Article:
Baba Brinkman proves that gangsta rap is the perfect medium for explaining evolutionary sexual psychology to a downtown theater audience.
Rapper. White Rapper. White Canadian Rapper rapping about evolutionary theories as they pertain to the online dating scene in a vain attempt to discover whether or not he will ever truly be able to find a stable mate in spite of his nomadic lifestyle of touring hip-hop shows. That is the crux of Baba Brinkman's brilliant and bizarre new theatrical mix-tape, Ingenious Nature at the Soho Playhouse.
Brinkman occupies an idiosyncratic position in the downtown theater scene: he constructs shows in which he carefully explains seemingly-tedious subjects (see his previous shows, The Rap Guide to Evolution and The Canterbury Tales Remixed) through the power of hip-hop, ostensibly to make them more palatable to a 21st century audience. But are downtown theater-goers really craving an infusion of "gangesterism" (Brinkman's word, not mine) into their normal diets of design-updated Shakespeare and naval-gazing solo shows? They should be. Brinkman proves that hip-hop is the perfect vehicle to elucidate complex scientific debates, especially as they relate to something we all care deeply about…SEX.
The evening begins with Brinkman pouring over OkCupid profiles as they are projected on the back of the stage. He occasionally asks a question that audience members can respond to via text (i.e. "Should I message her?"). He goes on to act out a series of dates set-up through OkCupid and Facebook and explains how each of them is relevant to a different area of biological science.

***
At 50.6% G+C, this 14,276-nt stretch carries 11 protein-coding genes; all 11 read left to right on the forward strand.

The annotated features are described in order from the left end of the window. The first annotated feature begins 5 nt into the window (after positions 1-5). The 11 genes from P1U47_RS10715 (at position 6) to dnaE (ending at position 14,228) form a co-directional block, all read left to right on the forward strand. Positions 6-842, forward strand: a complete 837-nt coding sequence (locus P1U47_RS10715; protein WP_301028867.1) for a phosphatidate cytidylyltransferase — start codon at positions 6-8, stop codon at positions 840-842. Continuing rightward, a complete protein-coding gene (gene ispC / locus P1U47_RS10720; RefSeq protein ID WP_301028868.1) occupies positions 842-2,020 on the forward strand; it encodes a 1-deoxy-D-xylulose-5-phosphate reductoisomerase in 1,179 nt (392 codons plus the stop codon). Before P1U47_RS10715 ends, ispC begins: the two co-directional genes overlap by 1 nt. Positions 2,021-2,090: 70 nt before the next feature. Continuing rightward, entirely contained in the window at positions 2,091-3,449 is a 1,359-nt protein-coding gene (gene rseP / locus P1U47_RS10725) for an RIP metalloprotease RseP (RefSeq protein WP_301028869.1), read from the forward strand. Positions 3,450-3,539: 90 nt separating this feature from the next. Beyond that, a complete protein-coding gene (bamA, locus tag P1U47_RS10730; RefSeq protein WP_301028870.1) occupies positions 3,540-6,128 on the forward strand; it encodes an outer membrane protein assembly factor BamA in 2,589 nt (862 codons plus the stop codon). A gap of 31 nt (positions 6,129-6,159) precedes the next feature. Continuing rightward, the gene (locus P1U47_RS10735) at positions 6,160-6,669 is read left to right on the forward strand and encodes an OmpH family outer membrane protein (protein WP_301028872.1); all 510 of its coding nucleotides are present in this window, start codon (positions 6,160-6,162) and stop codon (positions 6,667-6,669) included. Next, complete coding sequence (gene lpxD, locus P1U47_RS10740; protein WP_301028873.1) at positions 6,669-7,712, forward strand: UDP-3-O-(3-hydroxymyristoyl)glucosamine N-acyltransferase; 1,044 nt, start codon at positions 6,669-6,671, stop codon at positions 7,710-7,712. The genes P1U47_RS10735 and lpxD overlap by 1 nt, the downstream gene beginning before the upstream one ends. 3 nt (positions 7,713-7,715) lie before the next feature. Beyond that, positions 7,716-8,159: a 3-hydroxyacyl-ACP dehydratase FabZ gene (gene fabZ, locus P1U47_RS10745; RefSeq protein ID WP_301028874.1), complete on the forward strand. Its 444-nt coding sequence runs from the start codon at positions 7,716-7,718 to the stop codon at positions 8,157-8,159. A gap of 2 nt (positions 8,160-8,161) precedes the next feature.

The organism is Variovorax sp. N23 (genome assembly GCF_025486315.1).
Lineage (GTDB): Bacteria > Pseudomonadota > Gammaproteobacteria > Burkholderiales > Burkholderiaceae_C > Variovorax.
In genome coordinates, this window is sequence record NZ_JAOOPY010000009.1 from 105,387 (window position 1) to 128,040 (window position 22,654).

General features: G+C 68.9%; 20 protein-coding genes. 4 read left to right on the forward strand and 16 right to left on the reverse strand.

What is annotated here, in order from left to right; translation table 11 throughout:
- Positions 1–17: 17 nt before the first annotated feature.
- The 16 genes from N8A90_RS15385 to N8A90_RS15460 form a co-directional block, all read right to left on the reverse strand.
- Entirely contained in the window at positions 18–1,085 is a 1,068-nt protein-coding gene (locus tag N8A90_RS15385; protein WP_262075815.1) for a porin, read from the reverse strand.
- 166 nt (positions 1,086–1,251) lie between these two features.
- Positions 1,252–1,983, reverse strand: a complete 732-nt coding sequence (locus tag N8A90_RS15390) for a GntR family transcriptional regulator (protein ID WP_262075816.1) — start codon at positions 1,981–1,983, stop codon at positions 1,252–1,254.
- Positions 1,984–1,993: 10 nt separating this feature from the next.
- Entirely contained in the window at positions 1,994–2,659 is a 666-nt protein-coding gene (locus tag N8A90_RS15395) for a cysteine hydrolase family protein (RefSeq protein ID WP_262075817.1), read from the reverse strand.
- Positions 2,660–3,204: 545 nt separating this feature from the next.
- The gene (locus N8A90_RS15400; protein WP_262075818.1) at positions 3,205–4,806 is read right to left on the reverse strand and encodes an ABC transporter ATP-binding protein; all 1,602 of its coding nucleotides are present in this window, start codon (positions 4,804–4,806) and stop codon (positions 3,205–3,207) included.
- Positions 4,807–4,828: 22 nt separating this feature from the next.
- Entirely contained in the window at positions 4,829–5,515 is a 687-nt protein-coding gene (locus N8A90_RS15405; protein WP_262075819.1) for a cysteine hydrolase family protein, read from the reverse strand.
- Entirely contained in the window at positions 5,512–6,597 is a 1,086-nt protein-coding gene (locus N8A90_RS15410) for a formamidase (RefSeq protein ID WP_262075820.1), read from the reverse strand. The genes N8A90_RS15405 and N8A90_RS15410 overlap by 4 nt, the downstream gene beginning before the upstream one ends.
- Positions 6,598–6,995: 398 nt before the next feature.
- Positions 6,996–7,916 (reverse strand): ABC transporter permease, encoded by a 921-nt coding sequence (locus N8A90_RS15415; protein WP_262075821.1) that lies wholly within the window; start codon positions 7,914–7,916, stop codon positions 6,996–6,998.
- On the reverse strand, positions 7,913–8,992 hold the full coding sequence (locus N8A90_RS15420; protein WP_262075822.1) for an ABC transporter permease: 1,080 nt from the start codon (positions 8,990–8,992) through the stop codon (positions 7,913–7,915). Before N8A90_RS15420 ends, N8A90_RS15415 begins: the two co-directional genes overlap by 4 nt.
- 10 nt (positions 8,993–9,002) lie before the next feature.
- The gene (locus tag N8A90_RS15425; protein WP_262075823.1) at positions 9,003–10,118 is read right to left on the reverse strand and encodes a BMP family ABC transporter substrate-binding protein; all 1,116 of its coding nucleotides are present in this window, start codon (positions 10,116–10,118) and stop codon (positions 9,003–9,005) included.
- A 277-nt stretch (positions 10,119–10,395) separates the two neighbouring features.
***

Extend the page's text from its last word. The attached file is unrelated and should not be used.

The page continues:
He raps about the germ theory of conservatism and histocompatibility and the evolutionary origin of misogyny --with perfect flow and exquisite diction. The ideas come at you a mile a minute, and it is clear that Brinkman is not only a talented rapper but a consummate academic, dedicated to scientific theory as a means to explain the mysteries of life, no matter how taboo.
During the performance, Brinkman enthusiastically commanded, "All the ovulating women in the house say ‘ho!'"
The audience shifted uncomfortably in their seats with the knowledge that most of the women at the performance were probably post-menopausal.
Although innovative, Brinkman's show is not entirely free from the trappings of the typical downtown solo show (as skewered by SNL's Half Jewish, Half Italian, Completely Neurotic). At one point Brinkman asks for a female volunteer from the audience and, sensing the reticence threatens, "I will pick on someone."
But to call this 75-minute affair a "solo show" would be to discount the contributions of Brinkman's collaborator and DJ, the strappingly handsome Jamie Simmonds. A man of few words, Simmonds can cut and scratch with the best of them and provides musical accompaniment to all of Brinkman's raps from behind his turntables. It doesn't hurt that Brinkman does a fair amount of talking-up Simmonds' virility and sexual exploits to the point where you might find yourself wishing that a phone number accompanied the complimentary CD of Brinkman and Simmonds' music, given to audience members upon exiting the theater.
Sadly, most of us will have to settle for Brinkman and Simmonds' ill rhymes, which will provide for much fruitful post-show discussion, especially if you have theater-going friends as science (and sex) obsessed as I do.